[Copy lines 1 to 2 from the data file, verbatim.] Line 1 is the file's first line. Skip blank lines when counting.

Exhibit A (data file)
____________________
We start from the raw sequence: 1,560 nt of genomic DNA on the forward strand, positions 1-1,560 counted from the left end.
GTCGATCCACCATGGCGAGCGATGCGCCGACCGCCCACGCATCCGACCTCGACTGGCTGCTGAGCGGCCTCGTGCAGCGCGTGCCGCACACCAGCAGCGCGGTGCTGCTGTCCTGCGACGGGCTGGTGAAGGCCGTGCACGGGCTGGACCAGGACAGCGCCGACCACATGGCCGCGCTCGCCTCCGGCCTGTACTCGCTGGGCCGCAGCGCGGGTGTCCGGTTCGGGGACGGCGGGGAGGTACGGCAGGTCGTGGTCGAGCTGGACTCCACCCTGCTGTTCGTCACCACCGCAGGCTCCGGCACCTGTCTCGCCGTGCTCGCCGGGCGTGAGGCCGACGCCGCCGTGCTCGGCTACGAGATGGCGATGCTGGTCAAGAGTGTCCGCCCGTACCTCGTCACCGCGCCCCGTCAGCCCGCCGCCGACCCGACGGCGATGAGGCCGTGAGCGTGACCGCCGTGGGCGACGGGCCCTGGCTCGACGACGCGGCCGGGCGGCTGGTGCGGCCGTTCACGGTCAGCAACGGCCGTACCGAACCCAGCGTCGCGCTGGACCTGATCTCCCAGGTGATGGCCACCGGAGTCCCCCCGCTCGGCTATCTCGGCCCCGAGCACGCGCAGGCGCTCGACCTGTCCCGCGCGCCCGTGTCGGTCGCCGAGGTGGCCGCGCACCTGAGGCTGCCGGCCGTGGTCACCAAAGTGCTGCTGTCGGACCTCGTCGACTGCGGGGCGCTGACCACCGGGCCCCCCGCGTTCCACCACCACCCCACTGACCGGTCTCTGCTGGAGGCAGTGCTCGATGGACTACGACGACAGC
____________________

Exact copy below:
We start from the raw sequence: 1,560 nt of genomic DNA on the forward strand, positions 1-1,560 counted from the left end.
GTCGATCCACCATGGCGAGCGATGCGCCGACCGCCCACGCATCCGACCTCGACTGGCTGCTGAGCGGCCTCGTGCAGCGCGTGCCGCACACCAGCAGCGCGGTGCTGCTGTCCTGCGACGGGCTGGTGAAGGCCGTGCACGGGCTGGACCAGGACAGCGCCGACCACATGGCCGCGCTCGCCTCCGGCCTGTACTCGCTGGGCCGCAGCGCGGGTGTCCGGTTCGGGGACGGCGGGGAGGTACGGCAGGTCGTGGTCGAGCTGGACTCCACCCTGCTGTTCGTCACCACCGCAGGCTCCGGCACCTGTCTCGCCGTGCTCGCCGGGCGTGAGGCCGACGCCGCCGTGCTCGGCTACGAGATGGCGATGCTGGTCAAGAGTGTCCGCCCGTACCTCGTCACCGCGCCCCGTCAGCCCGCCGCCGACCCGACGGCGATGAGGCCGTGAGCGTGACCGCCGTGGGCGACGGGCCCTGGCTCGACGACGCGGCCGGGCGGCTGGTGCGGCCGTTCACGGTCAGCAACGGCCGTACCGAACCCAGCGTCGCGCTGGACCTGATCTCCCAGGTGATGGCCACCGGAGTCCCCCCGCTCGGCTATCTCGGCCCCGAGCACGCGCAGGCGCTCGACCTGTCCCGCGCGCCCGTGTCGGTCGCCGAGGTGGCCGCGCACCTGAGGCTGCCGGCCGTGGTCACCAAAGTGCTGCTGTCGGACCTCGTCGACTGCGGGGCGCTGACCACCGGGCCCCCCGCGTTCCACCACCACCCCACTGACCGGTCTCTGCTGGAGGCAGTGCTCGATGGACTACGACGACAGC